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The Belmont Family History

ALVA ERSKINE SMITH

MRS. WILLIAM KISSAM VANDERBILT (1874-1895)

MRS. OLIVER HAZARD PERRY BELMONT (1896-1933)

Alva Erskine Smith was born on January 17, 1853 in Mobile, Alabama, the daughter of a cotton planter Murray Forbes Smith. Her mother was the granddaughter of General Robert Deeha of Tennessee. She was educated in France and attained the social graces and accomplishments of a proper young lady in European society, with friends among the nobility - including her very best friend Consuelo Yznaga, who married a British Lord, and for whom her only daughter was named.

In 1874 she married William Kissam Vanderbilt, the second son of William H. Vanderbilt, owner of the Grand Central Railroad. Her brother in law, Cornelius was slated to inherit the entire Vanderbilt fortune, according to the eldest son tradition of the era. But, she influenced her father in law by persistent praise of the abilities of her husband, to divide the fortune more equitably. She taught the Vanderbilt family how to spend their fortune by building mansions and palaces to live in the style of European royalty, which they could well afford. In 1879 her fancy dress ball for the grand opening of 660 Fifth Avenue, the French chateau designed by Alva and Richard Morris Hunt to outshine anything in the neighborhood, brought the Vanderbilts into New York/Newport society, so long guarded by Mrs. Astor and the Old Family Knickerbockers. She raised three children: William Kissam, Jr. (Willie K.), Consuelo, and Harold Stirling. Her social position was at its height in the 1880s, when rumors of the attentions of Oliver Belmont began. At this time in Newport the great mansion-building era, the gilded age, was beginning and William K. Vanderbilt, at Alva's instigation, purchased the land abutting THE Mrs. Astor's "Beechwood" to build "The Marble Palace" as another challenge to Mrs. Astor, still leader in Newport society. Begun in 1888 with Richard Morris Hunt the architect, Marble Palace was completed in 1892, and lured many young European noble bachelors as well as all the wealthy sons of the American "Royalty" to catch a suitable husband for Consuelo. Mrs. Vanderbilt negotiated tirelessly to arrange the best alliance by lavish entertaining, grand balls and parties, tea dances and small private dinner parties ending late in 1895 with the marriage ceremonies and celebrations in New York, Newport and London celebrating the union of Consuelo to the 23-year old Ninth Duke of Marlborough.

Meanwhile, Oliver Belmont, socialite, a frequent guest at her parties, started in 1891 to build his own Louis XIII French Castle diagonally across the Avenue, also designed by Mr. Hunt. His single-bedroom "bachelor's house", nonetheless with 60 rooms, might have been a favorite topic with Alva, who passionately loved designing and building grand houses. "Knee deep in mortar?, Alva was the first woman member of the American Institute of Architects, founded by Richard Morris Hunt and others.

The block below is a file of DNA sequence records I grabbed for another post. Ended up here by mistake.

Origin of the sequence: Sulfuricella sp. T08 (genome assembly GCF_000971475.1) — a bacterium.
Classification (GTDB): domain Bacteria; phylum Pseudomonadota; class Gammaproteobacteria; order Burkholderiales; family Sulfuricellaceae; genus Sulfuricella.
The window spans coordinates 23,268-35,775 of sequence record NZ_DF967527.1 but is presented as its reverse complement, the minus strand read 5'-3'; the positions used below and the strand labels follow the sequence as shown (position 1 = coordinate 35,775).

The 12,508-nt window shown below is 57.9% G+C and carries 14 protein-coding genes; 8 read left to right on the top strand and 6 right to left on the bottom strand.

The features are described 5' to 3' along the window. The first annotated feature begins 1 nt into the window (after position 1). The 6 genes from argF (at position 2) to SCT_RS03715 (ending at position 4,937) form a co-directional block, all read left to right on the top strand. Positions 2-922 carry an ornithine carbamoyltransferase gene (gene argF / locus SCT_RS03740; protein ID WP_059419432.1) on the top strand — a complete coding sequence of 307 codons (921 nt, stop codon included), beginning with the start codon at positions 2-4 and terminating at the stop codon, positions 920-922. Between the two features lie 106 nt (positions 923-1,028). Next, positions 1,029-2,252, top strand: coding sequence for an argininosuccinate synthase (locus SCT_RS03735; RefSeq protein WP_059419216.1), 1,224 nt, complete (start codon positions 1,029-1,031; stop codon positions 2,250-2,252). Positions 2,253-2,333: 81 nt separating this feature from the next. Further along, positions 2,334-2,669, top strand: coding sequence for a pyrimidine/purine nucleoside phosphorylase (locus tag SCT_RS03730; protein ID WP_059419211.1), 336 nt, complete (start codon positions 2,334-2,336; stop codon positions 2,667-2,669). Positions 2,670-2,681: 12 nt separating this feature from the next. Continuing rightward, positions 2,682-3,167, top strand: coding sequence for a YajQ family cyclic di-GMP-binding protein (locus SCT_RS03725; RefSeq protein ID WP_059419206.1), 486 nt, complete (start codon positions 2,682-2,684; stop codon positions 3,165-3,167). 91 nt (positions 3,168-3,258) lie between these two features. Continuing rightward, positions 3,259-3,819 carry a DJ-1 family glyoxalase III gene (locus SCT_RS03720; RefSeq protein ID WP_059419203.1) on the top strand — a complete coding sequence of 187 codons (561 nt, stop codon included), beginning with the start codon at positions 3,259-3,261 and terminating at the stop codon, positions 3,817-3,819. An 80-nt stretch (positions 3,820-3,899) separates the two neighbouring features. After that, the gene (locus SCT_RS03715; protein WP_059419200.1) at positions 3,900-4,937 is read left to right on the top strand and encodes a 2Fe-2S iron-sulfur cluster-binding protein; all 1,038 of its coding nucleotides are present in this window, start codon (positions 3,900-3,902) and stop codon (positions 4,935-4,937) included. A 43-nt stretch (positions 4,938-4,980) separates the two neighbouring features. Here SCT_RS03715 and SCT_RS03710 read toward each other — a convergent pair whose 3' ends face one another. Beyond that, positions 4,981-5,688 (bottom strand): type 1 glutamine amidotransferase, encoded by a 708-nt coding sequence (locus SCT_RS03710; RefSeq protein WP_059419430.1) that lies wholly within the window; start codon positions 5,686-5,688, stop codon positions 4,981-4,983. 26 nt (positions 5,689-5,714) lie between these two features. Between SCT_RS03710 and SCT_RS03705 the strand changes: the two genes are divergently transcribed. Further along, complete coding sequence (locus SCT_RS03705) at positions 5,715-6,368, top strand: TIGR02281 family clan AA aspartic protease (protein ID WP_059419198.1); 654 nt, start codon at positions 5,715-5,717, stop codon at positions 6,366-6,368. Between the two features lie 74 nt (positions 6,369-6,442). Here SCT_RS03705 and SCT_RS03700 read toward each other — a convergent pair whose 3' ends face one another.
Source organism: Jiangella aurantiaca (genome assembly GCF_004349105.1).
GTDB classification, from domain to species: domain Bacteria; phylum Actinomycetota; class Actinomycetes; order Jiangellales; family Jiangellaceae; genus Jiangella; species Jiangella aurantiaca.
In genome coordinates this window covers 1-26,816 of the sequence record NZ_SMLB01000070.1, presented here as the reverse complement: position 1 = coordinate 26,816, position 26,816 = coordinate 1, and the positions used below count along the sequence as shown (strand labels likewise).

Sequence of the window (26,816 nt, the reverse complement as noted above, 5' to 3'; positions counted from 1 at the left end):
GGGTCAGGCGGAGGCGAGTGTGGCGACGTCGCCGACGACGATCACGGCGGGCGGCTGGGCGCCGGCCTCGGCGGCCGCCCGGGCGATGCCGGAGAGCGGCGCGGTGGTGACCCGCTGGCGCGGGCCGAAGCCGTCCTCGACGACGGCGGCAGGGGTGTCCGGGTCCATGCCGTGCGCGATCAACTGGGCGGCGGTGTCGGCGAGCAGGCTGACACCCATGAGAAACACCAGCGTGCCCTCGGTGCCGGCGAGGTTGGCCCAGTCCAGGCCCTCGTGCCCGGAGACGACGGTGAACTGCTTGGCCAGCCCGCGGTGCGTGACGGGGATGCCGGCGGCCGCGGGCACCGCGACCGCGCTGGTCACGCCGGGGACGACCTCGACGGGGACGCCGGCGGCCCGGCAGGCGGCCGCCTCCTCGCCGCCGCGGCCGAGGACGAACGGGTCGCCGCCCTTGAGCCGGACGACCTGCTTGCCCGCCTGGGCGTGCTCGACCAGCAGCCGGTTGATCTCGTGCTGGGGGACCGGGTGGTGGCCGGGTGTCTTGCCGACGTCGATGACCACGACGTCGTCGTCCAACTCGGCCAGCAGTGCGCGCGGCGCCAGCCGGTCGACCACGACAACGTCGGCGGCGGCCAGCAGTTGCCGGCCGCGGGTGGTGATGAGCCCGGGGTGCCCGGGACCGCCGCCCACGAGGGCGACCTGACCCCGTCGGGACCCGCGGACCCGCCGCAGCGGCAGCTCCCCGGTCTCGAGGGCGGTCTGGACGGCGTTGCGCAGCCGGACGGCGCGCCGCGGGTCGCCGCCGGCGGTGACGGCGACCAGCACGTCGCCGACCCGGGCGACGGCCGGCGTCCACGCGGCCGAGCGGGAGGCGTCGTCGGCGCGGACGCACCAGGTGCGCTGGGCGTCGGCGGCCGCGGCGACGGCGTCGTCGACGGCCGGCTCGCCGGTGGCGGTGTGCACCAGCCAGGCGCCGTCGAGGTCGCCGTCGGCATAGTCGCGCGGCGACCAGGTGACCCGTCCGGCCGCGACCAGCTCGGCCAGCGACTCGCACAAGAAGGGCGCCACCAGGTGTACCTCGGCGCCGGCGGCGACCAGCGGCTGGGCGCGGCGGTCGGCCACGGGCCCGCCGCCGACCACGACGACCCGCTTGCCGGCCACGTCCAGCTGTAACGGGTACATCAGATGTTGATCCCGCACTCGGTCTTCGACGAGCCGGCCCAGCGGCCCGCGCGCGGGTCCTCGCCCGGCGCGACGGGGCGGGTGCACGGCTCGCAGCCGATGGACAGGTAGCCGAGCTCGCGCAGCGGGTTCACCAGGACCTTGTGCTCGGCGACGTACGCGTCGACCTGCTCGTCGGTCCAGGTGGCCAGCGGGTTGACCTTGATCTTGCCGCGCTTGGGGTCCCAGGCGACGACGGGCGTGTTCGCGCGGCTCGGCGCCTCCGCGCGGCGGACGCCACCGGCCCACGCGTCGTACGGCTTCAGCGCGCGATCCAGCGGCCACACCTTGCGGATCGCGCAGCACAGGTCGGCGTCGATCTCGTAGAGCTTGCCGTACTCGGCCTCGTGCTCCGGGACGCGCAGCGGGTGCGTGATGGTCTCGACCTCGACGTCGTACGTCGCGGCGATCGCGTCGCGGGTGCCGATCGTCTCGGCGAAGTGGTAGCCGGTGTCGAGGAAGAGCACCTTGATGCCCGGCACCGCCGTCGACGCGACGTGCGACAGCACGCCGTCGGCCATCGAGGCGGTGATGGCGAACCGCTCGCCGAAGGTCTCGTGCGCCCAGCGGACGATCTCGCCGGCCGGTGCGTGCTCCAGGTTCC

Barely after the Newport season of 1895 she divorced William K. Vanderbilt, to marry Mr. Belmont. She moved from Marble Palace to Belcourt, and brought with her 12-year-old son, Harold Vanderbilt, for whom Oliver Belmont built an addition on the third floor of Belcourt, off the musician?s balcony, over the loggia (now the salon). Harold Vanderbilt summered in Belcourt until about 1903. He was noted for his defense of the America's Cup against Sir Thomas Lipton, and for inventing Contract Bridge.

After Oliver Belmont died in 1908, Mrs. Belmont became a generous patron of the arts, and donated large sums to hospitals. She organized the Political Equality Association and the National Women's Party convention in 1915. Her long and vigorous personal involvement- and monetary support - in the women's suffrage movement, both in England and America, was instrumental in getting the Federal statutes changed to allow women equal rights with men in government and business.

During her lifetime she built, designed and owned many mansions - at one point she owned nine, including 477 Fifth Avenue, NYC, a French Gothic style House in Sands Point, L.I., Marble House and Belcourt in Newport, and after her suffrage work was successfully completed, she retired to France, with a house in Paris, and her favorite chateau, a historic Castle given by King Charles VII of France to Jacques Coeur ca. 1425, where she died on January 26, 1933, age 80, from injuries sustained in a carriage accident a few days before.

Alva Belmont is buried with Oliver in the Mausoleum at Woodlawn in the Bronx. Belcourt was bequeathed in her will to Oliver's grand Nephew, August Belmont IV.

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